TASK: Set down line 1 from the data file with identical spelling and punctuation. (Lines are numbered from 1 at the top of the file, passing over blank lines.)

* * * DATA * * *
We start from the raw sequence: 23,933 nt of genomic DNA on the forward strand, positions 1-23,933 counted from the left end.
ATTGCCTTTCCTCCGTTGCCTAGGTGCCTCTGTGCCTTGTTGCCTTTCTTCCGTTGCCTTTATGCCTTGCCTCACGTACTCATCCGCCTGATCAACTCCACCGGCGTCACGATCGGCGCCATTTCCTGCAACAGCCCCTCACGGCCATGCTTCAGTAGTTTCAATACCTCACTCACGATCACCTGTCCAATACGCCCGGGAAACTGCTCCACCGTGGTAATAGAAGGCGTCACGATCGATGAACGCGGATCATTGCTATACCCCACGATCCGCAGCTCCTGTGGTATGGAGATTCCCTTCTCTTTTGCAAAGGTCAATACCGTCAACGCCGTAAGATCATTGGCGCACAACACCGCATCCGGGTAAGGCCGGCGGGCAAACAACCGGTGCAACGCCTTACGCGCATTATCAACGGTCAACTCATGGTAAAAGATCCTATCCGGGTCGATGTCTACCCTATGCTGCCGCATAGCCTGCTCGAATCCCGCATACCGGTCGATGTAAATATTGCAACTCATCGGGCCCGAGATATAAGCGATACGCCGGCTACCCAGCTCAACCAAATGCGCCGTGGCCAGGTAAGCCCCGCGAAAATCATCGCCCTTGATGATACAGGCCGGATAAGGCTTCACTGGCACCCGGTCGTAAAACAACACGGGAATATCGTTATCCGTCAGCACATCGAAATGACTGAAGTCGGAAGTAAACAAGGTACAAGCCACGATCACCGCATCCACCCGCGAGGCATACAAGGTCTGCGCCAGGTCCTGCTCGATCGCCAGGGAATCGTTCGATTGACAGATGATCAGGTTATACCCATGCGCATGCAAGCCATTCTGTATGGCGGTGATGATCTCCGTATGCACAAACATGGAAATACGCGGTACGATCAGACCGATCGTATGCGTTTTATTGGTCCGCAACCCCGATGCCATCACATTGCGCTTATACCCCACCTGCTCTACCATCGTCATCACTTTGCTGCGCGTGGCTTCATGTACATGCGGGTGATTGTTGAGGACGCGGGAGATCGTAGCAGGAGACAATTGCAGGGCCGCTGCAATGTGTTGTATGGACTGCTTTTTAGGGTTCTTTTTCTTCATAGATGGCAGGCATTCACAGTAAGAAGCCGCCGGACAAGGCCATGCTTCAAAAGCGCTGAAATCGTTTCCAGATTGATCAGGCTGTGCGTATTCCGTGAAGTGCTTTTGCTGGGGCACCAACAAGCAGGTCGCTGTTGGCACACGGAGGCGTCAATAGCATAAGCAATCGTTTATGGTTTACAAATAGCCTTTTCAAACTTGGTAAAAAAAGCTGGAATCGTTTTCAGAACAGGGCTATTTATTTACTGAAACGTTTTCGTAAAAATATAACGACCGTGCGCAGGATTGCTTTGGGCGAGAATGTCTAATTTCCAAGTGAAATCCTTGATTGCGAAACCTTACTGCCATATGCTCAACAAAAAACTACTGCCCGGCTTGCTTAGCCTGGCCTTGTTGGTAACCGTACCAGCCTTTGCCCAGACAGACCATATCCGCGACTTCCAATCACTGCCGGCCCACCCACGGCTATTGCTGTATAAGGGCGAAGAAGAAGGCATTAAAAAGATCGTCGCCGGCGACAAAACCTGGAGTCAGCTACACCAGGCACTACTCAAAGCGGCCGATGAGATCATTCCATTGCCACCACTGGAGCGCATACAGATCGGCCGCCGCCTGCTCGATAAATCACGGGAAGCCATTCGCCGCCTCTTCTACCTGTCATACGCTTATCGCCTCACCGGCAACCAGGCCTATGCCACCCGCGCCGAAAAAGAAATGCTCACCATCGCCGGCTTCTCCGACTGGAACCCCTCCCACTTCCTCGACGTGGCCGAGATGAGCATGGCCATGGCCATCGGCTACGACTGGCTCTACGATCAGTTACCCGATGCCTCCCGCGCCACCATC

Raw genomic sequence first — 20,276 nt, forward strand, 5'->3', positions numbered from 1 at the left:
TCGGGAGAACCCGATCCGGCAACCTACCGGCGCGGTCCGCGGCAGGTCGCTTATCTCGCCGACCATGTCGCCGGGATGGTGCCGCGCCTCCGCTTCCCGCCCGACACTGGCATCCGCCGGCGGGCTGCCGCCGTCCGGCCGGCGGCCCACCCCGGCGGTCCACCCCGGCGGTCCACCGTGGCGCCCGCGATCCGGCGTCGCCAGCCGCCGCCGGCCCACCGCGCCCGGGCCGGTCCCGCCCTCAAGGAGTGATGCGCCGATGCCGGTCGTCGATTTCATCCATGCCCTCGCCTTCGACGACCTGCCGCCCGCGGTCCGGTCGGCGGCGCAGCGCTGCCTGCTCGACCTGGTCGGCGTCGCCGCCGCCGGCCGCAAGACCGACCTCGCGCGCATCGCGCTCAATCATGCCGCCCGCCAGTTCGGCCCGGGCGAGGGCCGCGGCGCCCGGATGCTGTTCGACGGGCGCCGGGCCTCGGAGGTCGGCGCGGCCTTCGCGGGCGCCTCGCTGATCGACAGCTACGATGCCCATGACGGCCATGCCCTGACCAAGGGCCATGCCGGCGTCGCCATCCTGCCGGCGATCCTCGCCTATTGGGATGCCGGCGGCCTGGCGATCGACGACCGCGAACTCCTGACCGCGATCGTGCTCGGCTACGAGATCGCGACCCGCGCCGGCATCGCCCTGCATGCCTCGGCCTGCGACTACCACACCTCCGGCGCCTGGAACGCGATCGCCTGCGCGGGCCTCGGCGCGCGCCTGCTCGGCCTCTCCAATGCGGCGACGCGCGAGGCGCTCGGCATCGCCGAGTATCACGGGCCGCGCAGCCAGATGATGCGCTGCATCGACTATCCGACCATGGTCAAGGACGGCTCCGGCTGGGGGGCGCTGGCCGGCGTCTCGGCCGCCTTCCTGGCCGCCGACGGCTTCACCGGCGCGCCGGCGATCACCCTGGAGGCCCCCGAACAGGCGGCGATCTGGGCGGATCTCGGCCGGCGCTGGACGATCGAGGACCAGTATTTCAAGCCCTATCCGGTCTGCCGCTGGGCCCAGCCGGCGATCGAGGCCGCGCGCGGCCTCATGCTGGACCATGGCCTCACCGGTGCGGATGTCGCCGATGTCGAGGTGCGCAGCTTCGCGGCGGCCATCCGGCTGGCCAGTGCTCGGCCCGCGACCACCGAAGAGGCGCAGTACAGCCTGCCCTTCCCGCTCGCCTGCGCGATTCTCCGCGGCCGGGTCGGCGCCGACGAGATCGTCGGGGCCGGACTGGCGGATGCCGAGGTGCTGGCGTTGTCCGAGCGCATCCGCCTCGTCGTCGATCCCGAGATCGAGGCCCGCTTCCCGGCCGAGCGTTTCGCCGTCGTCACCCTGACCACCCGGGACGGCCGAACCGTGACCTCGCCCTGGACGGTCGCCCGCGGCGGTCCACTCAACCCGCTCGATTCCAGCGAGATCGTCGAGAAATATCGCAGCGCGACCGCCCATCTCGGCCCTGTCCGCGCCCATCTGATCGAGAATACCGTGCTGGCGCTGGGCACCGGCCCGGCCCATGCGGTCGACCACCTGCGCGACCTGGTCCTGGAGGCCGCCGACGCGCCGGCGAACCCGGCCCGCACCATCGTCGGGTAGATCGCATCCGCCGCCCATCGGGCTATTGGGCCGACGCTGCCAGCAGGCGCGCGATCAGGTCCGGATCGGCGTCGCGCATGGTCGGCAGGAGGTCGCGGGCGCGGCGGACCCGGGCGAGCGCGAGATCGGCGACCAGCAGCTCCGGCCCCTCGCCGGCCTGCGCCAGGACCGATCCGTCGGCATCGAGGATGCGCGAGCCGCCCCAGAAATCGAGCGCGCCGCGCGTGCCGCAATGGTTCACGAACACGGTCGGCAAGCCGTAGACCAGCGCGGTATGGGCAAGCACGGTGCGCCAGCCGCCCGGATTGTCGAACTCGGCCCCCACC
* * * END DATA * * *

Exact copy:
We start from the raw sequence: 23,933 nt of genomic DNA on the forward strand, positions 1-23,933 counted from the left end.